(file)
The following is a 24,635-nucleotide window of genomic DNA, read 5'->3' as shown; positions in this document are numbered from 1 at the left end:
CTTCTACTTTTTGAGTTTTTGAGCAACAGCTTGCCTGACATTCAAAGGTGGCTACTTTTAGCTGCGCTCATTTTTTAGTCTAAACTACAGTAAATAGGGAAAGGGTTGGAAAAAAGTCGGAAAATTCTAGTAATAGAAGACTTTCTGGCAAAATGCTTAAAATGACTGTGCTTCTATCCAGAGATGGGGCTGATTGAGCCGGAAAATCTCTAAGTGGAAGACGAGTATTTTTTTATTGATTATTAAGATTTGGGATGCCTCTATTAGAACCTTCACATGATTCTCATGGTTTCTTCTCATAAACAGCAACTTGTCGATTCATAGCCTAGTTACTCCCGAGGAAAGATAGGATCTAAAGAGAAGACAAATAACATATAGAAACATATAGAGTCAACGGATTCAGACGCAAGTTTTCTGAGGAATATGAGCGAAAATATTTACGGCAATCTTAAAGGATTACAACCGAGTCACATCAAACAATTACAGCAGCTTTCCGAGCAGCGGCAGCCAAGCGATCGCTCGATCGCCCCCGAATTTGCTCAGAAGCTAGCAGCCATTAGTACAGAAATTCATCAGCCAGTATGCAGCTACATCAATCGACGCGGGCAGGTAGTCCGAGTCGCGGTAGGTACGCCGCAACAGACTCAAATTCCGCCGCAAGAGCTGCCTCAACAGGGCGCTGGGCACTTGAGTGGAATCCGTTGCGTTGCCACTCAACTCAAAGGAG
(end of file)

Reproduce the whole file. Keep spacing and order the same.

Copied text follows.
The following is a 24,635-nucleotide window of genomic DNA, read 5'->3' as shown; positions in this document are numbered from 1 at the left end:
CTTCTACTTTTTGAGTTTTTGAGCAACAGCTTGCCTGACATTCAAAGGTGGCTACTTTTAGCTGCGCTCATTTTTTAGTCTAAACTACAGTAAATAGGGAAAGGGTTGGAAAAAAGTCGGAAAATTCTAGTAATAGAAGACTTTCTGGCAAAATGCTTAAAATGACTGTGCTTCTATCCAGAGATGGGGCTGATTGAGCCGGAAAATCTCTAAGTGGAAGACGAGTATTTTTTTATTGATTATTAAGATTTGGGATGCCTCTATTAGAACCTTCACATGATTCTCATGGTTTCTTCTCATAAACAGCAACTTGTCGATTCATAGCCTAGTTACTCCCGAGGAAAGATAGGATCTAAAGAGAAGACAAATAACATATAGAAACATATAGAGTCAACGGATTCAGACGCAAGTTTTCTGAGGAATATGAGCGAAAATATTTACGGCAATCTTAAAGGATTACAACCGAGTCACATCAAACAATTACAGCAGCTTTCCGAGCAGCGGCAGCCAAGCGATCGCTCGATCGCCCCCGAATTTGCTCAGAAGCTAGCAGCCATTAGTACAGAAATTCATCAGCCAGTATGCAGCTACATCAATCGACGCGGGCAGGTAGTCCGAGTCGCGGTAGGTACGCCGCAACAGACTCAAATTCCGCCGCAAGAGCTGCCTCAACAGGGCGCTGGGCACTTGAGTGGAATCCGTTGCGTTGCCACTCAACTCAAAGGAG